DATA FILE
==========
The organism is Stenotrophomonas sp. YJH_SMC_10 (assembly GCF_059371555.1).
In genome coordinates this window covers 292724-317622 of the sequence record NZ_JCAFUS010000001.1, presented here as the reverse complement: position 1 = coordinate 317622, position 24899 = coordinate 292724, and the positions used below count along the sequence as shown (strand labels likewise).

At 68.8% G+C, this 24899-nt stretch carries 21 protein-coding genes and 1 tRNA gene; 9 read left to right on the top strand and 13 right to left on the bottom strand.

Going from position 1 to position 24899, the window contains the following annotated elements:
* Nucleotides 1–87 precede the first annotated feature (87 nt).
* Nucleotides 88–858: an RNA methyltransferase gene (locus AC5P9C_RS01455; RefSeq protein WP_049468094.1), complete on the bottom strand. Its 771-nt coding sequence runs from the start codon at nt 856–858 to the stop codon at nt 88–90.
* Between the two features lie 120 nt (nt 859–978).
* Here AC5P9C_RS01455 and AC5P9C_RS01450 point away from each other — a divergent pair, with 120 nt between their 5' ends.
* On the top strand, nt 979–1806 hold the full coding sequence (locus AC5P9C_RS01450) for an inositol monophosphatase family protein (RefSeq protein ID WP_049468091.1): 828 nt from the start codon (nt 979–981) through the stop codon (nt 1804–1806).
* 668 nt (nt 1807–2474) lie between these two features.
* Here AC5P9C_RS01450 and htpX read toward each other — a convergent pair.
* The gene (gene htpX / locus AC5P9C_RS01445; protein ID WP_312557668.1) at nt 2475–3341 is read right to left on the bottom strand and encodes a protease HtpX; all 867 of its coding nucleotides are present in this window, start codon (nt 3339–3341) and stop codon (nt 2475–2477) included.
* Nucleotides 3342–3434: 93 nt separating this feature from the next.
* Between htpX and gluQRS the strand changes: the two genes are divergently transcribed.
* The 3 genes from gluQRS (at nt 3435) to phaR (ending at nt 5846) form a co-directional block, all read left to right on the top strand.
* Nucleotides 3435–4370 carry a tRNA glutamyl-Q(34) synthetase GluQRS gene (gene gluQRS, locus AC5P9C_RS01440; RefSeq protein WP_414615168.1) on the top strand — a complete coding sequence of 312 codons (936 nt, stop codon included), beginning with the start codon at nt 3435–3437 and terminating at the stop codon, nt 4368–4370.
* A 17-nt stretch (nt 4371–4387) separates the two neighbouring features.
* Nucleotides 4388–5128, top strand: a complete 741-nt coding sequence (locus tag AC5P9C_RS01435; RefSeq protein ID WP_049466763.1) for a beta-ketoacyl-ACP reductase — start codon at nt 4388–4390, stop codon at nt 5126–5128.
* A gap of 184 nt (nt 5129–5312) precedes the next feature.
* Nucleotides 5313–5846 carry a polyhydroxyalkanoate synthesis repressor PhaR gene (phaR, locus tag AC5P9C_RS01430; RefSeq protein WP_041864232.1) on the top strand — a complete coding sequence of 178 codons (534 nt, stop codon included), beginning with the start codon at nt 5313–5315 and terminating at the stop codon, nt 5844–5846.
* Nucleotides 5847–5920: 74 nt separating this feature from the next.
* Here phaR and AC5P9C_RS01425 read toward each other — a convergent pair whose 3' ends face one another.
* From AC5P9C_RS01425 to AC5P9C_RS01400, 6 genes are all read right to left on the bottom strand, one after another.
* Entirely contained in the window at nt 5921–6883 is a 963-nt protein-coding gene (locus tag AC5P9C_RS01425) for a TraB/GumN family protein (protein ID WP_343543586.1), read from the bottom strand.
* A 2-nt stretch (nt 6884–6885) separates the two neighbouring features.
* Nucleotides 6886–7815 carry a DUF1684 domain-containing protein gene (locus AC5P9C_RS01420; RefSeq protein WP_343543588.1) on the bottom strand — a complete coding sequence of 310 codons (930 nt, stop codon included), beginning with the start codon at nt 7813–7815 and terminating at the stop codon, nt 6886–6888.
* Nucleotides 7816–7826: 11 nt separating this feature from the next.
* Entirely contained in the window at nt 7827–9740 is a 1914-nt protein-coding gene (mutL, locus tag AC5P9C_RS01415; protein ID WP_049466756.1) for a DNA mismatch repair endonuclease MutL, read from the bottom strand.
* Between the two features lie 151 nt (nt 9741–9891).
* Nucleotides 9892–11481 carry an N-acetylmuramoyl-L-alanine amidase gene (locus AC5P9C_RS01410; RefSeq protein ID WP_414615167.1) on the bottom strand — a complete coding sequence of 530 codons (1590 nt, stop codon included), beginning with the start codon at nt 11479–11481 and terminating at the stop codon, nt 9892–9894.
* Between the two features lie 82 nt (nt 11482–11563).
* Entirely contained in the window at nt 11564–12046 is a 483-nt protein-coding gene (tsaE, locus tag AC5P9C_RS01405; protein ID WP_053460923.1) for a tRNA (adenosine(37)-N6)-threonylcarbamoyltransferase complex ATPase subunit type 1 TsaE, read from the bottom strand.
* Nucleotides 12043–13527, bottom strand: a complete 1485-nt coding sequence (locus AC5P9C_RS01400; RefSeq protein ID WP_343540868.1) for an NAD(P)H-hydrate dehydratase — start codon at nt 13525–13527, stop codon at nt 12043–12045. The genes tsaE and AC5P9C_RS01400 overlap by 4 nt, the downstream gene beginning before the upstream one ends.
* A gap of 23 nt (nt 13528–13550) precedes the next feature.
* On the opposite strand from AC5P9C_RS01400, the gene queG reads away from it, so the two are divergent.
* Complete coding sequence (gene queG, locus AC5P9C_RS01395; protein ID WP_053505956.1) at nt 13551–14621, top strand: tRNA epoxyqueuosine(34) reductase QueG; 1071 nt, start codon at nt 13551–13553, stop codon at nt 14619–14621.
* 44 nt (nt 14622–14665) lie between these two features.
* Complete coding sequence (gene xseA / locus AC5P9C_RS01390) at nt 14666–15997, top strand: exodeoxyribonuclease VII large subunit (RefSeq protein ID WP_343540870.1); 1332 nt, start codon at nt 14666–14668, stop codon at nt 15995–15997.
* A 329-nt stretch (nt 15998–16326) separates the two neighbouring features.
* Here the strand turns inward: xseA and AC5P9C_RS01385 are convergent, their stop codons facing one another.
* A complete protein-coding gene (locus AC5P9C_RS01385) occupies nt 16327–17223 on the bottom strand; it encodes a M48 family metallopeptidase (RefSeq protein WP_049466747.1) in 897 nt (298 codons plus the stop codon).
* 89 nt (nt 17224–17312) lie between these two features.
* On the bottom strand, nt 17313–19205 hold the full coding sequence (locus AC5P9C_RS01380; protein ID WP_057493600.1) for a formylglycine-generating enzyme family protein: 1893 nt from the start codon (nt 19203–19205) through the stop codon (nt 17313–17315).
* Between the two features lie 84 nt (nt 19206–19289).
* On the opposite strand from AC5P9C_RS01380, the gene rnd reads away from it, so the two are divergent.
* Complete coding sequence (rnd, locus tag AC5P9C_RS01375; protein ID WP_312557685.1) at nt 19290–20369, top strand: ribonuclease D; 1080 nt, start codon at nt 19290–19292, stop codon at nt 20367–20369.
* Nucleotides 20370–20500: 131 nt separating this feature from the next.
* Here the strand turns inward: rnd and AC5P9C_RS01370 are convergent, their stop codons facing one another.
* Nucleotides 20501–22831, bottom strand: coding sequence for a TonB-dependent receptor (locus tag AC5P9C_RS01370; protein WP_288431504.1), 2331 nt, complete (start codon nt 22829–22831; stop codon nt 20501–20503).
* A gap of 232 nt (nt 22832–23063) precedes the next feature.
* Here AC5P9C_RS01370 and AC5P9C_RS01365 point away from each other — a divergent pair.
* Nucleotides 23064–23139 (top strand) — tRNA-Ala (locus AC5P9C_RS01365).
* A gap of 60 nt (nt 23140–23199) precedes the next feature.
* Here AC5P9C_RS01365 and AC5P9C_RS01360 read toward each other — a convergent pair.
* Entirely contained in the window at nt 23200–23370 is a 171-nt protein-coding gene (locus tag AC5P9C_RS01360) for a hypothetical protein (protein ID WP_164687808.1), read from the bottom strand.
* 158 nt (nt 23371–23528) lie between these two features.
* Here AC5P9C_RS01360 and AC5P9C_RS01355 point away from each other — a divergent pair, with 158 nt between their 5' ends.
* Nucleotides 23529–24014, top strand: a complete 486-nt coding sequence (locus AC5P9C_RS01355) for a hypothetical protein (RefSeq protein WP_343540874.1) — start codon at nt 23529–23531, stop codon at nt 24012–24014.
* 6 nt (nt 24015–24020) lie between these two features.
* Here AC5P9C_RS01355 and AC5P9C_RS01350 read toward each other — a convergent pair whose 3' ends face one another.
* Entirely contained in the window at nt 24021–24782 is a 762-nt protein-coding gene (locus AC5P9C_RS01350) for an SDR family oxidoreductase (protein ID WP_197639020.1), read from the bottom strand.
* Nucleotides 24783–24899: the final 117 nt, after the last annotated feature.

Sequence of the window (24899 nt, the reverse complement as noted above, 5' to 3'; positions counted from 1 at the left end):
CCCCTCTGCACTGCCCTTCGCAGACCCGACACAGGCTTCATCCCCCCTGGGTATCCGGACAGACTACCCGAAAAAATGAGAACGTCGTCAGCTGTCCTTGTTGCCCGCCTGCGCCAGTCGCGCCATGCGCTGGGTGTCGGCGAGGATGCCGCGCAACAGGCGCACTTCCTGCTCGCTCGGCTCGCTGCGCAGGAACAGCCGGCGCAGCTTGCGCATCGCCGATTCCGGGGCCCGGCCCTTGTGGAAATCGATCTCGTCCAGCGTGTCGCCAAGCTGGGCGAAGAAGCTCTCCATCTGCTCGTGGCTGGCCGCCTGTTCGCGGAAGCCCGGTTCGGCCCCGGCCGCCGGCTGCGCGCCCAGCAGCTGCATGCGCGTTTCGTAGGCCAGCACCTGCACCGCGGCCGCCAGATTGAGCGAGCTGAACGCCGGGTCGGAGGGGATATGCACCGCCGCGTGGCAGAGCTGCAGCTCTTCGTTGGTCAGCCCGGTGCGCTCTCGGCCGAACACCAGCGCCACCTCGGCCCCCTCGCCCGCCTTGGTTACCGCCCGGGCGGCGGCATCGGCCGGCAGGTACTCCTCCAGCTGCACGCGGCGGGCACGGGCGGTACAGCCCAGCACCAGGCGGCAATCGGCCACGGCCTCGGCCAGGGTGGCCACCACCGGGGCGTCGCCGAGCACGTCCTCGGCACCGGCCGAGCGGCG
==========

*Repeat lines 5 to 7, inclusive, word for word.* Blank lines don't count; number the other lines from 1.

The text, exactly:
* Nucleotides 1–87 precede the first annotated feature (87 nt).
* Nucleotides 88–858: an RNA methyltransferase gene (locus AC5P9C_RS01455; RefSeq protein WP_049468094.1), complete on the bottom strand. Its 771-nt coding sequence runs from the start codon at nt 856–858 to the stop codon at nt 88–90.
* Between the two features lie 120 nt (nt 859–978).